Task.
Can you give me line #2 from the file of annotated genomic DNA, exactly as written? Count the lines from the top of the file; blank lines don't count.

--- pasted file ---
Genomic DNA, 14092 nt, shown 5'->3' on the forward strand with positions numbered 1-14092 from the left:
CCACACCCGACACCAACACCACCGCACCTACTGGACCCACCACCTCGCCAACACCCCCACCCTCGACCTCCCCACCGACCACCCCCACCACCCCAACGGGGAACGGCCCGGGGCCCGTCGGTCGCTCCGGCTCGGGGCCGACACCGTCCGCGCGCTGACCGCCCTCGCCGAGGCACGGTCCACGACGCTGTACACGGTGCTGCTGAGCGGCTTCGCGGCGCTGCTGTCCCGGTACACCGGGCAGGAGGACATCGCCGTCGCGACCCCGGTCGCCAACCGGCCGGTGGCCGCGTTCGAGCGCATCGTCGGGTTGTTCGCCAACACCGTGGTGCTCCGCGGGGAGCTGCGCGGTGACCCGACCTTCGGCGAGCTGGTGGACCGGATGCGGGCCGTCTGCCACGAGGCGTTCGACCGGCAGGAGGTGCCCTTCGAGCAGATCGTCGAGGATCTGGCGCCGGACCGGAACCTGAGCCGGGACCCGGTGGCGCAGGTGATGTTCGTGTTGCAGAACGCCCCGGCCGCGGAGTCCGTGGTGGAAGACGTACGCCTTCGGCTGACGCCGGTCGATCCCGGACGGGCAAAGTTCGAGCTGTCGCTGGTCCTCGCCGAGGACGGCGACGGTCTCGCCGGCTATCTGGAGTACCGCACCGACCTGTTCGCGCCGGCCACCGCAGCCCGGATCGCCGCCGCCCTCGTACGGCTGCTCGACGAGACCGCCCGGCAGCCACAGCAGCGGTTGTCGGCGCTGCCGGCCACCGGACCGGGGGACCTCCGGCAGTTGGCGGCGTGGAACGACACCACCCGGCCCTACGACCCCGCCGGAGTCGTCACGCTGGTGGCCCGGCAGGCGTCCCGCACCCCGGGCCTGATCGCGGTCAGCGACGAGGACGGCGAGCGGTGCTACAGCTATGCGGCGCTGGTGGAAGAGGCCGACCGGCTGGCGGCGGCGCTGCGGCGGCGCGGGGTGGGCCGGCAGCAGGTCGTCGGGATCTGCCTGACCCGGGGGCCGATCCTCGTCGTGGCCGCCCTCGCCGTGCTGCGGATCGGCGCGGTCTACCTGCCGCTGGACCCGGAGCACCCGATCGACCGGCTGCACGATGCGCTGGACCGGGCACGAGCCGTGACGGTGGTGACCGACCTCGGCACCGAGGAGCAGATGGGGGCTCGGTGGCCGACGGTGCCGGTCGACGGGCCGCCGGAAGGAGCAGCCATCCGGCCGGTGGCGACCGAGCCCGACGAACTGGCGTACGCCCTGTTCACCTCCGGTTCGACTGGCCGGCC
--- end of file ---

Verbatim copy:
CCACACCCGACACCAACACCACCGCACCTACTGGACCCACCACCTCGCCAACACCCCCACCCTCGACCTCCCCACCGACCACCCCCACCACCCCAACGGGGAACGGCCCGGGGCCCGTCGGTCGCTCCGGCTCGGGGCCGACACCGTCCGCGCGCTGACCGCCCTCGCCGAGGCACGGTCCACGACGCTGTACACGGTGCTGCTGAGCGGCTTCGCGGCGCTGCTGTCCCGGTACACCGGGCAGGAGGACATCGCCGTCGCGACCCCGGTCGCCAACCGGCCGGTGGCCGCGTTCGAGCGCATCGTCGGGTTGTTCGCCAACACCGTGGTGCTCCGCGGGGAGCTGCGCGGTGACCCGACCTTCGGCGAGCTGGTGGACCGGATGCGGGCCGTCTGCCACGAGGCGTTCGACCGGCAGGAGGTGCCCTTCGAGCAGATCGTCGAGGATCTGGCGCCGGACCGGAACCTGAGCCGGGACCCGGTGGCGCAGGTGATGTTCGTGTTGCAGAACGCCCCGGCCGCGGAGTCCGTGGTGGAAGACGTACGCCTTCGGCTGACGCCGGTCGATCCCGGACGGGCAAAGTTCGAGCTGTCGCTGGTCCTCGCCGAGGACGGCGACGGTCTCGCCGGCTATCTGGAGTACCGCACCGACCTGTTCGCGCCGGCCACCGCAGCCCGGATCGCCGCCGCCCTCGTACGGCTGCTCGACGAGACCGCCCGGCAGCCACAGCAGCGGTTGTCGGCGCTGCCGGCCACCGGACCGGGGGACCTCCGGCAGTTGGCGGCGTGGAACGACACCACCCGGCCCTACGACCCCGCCGGAGTCGTCACGCTGGTGGCCCGGCAGGCGTCCCGCACCCCGGGCCTGATCGCGGTCAGCGACGAGGACGGCGAGCGGTGCTACAGCTATGCGGCGCTGGTGGAAGAGGCCGACCGGCTGGCGGCGGCGCTGCGGCGGCGCGGGGTGGGCCGGCAGCAGGTCGTCGGGATCTGCCTGACCCGGGGGCCGATCCTCGTCGTGGCCGCCCTCGCCGTGCTGCGGATCGGCGCGGTCTACCTGCCGCTGGACCCGGAGCACCCGATCGACCGGCTGCACGATGCGCTGGACCGGGCACGAGCCGTGACGGTGGTGACCGACCTCGGCACCGAGGAGCAGATGGGGGCTCGGTGGCCGACGGTGCCGGTCGACGGGCCGCCGGAAGGAGCAGCCATCCGGCCGGTGGCGACCGAGCCCGACGAACTGGCGTACGCCCTGTTCACCTCCGGTTCGACTGGCCGGCC